Reactive Oxygen Species and Drug Resistance in Cancer Chemotherapy

Review Article

Austin J Clin Pathol. 2014;1(4): 1017.

Reactive Oxygen Species and Drug Resistance in Cancer Chemotherapy

Jianli Chen*

Department of Pathology and Laboratory Medicine, Molecular Pathology Laboratory, USA

*Corresponding author: Jianli Chen, Department of Pathology and Laboratory Medicine, Molecular Pathology Laboratory, SIUH, NSLIJ Health System, 476 Seaview Ave, Staten Island 11305, and Feinstein Institute for Medical Research, NSLIJ Health System, Suite 140, 225 Community Drive, Manhasset, NY 11030, USA

Received: August 04, 2014; Accepted: September 03, 2014; Published: September 05, 2014


Drug resistance in cancer chemotherapy represents a major obstacle to successful treatment of patients with cancer. Compelling research results suggest that reactive oxygen species (ROS) have been involved in many physiological and pathological processes including apoptosis, tumor hypoxia, regulation of some drug resistance-related proteins, and collateral sensitivity. All of these aspects are associated with drug resistance in cancer chemotherapy. This review will mainly focus on these aspects to sort out the relationship between ROS and drug resistance in cancer chemotherapy.

Keywords: Reactive oxygen species; Drug resistance; Apoptosis; Tumor hypoxia; P-glycoprotein; Dihydrodiol dehydrogenases; Collateral sensitivity; Chemotherapy; Neoplasms


2-DG: 2-deoxy-D-glucose; AKR: Aldo-keto Reductase; ARE: Antioxidant Response Element; CS: Collateral Sensitivity; DDH: Dihydrodiol Dehydrogenase; DHE: Dihydroethidium; ERK: Extracellular Signal-regulated Kinase; GSH: Glutathione; H2DCFDA: 2',7'-dichlorodihydrofluorescein Diacetate; H2O2: Hydrogen Peroxide; HIF: Hypoxia-inducibble Factor; JAK2: Janus Kinase 2; JNK: c-Jun N-terminal Kinases; MAPK: Mitogen-activated Protein Kinase; MDR: Multiple Drug Resistance; mTOR1: Mammalian Target Of Rapamycin Complex 1; NAC: N-acetylcysteine; NF-κB: Nuclear Factor Kappa B; NF-YA: Nuclear Transcription Factor Y Subunit Alpha; NO: Nitric Oxide; Nrf2: Nuclear Factor Erythroid 2 [NF-E2]-related Factor 2; PAH: Polycyclic Aromatic Hydrocarbon; P-gp: P-glucoprotein; PI3K: Phosphoinositide 3-kinase; PKC: Protein Kinase C; RNS: Reactive Nitrogen Species; ROS: Reactive Oxygen Species; siRNA: Small Interfering RNA; SNP: Sodium Nitroprusside


Chemotherapy has become a more and more important weapon of fighting against cancer in clinical practice even although it has been only a little bit more than 50 years since the mid-term of last century, when Gilman et al found nitrogen mustard and applied it to humans after the World War II [1-2]. Currently chemotherapy in single or combined with other methods has been markedly improved survival of patients with cancers, even fortunately able to cure several kinds of tumors like those particularly originated from germ cells, including Choriocarcinoma [3], testes carcinoma [4], and so on. However, drug resistance, no matter intrinsic or acquired resistance, has become the major cause of treatment failure in cancer chemotherapy [5]. To understand and overcome drug resistance, many mechanisms of drug resistance have been proposed [6-8] which can be generally categorized as affecting the pharmacodynamics or pharmacokinetics of anticancer agents [6,8]. Pharmacodynamic resistance includes altered drug target sensitivity, increased DNA repair, and a reduced ability to produce an apoptotic response. Pharmacokinetic resistance usually includes alterations in the stability, metabolism, excretion and distribution of chemotherapeutic drugs at the tumor site [8]. Most recently, the lack of stratification of patients was also been suggested as a cause of resistance to targeted therapy [6].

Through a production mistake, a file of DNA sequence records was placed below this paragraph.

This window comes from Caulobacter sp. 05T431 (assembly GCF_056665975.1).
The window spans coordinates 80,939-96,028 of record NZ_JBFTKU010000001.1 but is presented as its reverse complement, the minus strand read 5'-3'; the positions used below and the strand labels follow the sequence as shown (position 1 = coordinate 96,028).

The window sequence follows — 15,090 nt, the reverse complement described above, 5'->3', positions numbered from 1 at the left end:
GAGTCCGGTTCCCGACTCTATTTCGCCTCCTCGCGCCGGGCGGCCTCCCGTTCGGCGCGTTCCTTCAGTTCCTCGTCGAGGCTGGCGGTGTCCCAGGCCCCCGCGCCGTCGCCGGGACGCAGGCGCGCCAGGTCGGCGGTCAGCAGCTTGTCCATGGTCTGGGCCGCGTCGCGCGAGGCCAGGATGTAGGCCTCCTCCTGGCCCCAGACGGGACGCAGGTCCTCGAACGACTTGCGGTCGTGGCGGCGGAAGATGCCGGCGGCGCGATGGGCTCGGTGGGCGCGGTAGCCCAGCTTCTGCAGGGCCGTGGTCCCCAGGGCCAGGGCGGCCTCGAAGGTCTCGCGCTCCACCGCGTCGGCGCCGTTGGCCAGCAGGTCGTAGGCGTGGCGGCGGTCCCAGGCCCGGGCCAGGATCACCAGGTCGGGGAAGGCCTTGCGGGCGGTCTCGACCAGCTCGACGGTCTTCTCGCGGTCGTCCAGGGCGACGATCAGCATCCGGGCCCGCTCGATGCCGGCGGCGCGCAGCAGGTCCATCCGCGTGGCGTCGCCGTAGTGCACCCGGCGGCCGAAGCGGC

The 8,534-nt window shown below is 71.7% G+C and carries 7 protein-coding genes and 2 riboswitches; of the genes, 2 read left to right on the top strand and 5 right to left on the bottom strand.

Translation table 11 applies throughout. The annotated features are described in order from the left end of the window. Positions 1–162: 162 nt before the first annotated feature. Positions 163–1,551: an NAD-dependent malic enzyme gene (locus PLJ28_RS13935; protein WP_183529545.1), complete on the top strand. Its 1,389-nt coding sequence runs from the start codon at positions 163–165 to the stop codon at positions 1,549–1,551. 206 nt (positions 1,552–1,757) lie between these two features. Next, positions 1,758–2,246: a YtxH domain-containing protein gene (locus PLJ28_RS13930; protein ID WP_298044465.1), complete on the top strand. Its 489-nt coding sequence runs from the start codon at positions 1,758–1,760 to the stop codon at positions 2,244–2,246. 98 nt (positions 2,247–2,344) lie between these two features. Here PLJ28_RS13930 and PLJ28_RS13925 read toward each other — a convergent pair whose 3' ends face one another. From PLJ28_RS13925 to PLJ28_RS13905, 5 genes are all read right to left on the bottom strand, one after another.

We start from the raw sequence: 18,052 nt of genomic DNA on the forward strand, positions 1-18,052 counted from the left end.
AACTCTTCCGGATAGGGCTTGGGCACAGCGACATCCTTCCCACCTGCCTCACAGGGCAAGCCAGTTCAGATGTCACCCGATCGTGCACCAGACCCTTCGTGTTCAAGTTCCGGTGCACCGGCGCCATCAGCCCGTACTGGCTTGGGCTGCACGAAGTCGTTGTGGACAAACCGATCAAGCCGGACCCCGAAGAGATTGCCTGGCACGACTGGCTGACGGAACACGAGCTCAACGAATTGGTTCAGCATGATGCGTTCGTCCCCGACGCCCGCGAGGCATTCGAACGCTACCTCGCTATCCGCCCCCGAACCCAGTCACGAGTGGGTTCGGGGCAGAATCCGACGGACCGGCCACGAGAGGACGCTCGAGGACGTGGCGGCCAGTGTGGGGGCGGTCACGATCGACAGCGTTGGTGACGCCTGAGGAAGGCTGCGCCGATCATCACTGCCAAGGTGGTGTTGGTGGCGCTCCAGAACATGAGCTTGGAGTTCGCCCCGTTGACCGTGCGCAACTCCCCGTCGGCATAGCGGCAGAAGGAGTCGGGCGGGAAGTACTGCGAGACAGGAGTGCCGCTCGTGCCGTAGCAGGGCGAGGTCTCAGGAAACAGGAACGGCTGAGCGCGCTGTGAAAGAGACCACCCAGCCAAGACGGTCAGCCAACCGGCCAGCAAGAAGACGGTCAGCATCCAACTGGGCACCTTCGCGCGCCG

Based on the observation of an increased GSH-redox cycling capacity in P-glycoprotein (P-gp)-over-expressing multiple drug resistance (MDR) cells, Kramer et al. [9] firstly put forward the theory of "dual mechanism of drug resistance", which brought forth the intriguing suggestion that the MDR should be broadened to include enhanced antioxidant defenses in addition to the typical enhanced drug efflux mediated by P-gp pump. In a sense, this theory actually has implicated the role of ROS in the development and/or the regulation of drug resistance to chemotherapeutic drugs, in particular in solid tumor where probably refers to hypoxia in the central region of tumor tissue, angiogenesis and reperfusion. Since ROS have been demonstrated to be broadly involved in many physiological and pathological processes [10], this review will mainly focus on this point and the relationship between ROS and drug resistance in cancer chemotherapy.